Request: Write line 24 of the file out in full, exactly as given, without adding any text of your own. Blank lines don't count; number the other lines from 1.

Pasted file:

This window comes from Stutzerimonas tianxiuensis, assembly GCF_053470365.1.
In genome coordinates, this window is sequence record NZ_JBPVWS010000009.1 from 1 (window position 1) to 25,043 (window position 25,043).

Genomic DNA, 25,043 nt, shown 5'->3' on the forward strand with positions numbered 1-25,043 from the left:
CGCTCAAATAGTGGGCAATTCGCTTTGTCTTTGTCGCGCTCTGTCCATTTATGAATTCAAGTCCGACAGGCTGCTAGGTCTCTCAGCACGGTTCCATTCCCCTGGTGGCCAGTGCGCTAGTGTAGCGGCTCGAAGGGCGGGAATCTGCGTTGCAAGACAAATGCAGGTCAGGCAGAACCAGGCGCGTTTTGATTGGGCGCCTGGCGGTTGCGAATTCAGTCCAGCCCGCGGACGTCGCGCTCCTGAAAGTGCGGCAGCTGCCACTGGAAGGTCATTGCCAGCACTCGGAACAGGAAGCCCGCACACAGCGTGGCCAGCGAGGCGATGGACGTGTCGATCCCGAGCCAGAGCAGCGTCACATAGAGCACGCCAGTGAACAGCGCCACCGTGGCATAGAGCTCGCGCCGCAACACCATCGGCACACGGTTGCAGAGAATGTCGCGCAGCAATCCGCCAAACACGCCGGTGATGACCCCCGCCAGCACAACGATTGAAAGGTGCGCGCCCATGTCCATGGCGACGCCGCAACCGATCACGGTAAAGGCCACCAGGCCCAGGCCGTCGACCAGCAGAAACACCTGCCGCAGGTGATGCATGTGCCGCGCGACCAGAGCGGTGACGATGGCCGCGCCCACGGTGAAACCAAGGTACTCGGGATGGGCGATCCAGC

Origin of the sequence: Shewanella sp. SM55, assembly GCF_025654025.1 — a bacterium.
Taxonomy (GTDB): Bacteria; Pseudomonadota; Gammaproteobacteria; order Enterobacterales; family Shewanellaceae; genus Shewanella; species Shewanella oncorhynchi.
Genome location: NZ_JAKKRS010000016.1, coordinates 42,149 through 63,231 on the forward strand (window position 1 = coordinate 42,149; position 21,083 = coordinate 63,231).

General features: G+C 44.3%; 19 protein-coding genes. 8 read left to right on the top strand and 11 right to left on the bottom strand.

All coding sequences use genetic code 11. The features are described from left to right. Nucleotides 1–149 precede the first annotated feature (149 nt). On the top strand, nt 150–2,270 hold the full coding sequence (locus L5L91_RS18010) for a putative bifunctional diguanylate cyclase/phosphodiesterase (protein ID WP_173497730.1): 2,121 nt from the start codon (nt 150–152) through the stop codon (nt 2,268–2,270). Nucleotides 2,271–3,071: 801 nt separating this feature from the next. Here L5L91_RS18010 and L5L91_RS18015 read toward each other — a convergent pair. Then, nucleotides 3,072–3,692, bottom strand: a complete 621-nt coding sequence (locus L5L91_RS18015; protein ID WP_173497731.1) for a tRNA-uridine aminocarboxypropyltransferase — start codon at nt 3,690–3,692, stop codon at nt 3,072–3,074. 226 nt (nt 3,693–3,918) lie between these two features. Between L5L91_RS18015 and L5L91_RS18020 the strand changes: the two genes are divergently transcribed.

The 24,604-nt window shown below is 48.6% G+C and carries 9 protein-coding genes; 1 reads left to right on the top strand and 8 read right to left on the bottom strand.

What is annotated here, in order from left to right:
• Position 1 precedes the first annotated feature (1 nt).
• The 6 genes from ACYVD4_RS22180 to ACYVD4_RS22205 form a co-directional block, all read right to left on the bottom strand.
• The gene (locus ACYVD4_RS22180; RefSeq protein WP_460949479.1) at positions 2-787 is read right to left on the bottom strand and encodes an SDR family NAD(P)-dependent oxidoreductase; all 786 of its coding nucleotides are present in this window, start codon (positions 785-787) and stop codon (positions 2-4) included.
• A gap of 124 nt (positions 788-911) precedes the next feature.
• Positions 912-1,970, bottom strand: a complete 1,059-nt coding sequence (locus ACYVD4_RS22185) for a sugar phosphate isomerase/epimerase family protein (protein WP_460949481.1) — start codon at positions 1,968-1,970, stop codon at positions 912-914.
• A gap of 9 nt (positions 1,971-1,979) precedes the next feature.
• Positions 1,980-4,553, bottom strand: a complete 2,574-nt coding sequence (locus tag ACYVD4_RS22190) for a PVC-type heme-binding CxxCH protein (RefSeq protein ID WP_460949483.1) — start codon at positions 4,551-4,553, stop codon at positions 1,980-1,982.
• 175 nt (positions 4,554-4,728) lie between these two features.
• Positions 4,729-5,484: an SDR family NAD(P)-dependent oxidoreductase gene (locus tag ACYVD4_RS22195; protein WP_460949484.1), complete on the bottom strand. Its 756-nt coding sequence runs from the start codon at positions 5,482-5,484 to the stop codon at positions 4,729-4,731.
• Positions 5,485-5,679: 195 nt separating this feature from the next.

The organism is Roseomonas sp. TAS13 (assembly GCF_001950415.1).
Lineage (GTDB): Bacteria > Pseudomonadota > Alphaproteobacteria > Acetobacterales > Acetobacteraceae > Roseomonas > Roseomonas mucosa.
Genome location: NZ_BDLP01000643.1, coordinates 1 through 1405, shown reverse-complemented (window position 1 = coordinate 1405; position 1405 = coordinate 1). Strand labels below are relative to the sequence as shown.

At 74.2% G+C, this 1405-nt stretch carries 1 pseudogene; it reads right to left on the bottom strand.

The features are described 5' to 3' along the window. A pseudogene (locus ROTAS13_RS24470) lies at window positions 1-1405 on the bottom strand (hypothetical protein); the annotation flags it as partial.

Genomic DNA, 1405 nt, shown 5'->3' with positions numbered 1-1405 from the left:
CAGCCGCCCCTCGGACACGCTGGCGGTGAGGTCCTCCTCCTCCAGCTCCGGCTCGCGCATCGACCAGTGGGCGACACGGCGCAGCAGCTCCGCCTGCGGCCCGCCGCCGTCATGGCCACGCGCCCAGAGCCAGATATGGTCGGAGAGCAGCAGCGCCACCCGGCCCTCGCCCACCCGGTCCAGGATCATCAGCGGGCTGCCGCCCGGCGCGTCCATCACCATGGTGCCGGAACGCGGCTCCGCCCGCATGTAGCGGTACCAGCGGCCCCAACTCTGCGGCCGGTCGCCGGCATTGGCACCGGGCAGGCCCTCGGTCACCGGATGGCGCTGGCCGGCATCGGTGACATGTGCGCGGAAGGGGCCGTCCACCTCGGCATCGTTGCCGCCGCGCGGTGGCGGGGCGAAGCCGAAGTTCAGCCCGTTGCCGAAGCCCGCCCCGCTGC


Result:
Genome location: NZ_BDLP01000643.1, coordinates 1 through 1405, shown reverse-complemented (window position 1 = coordinate 1405; position 1405 = coordinate 1). Strand labels below are relative to the sequence as shown.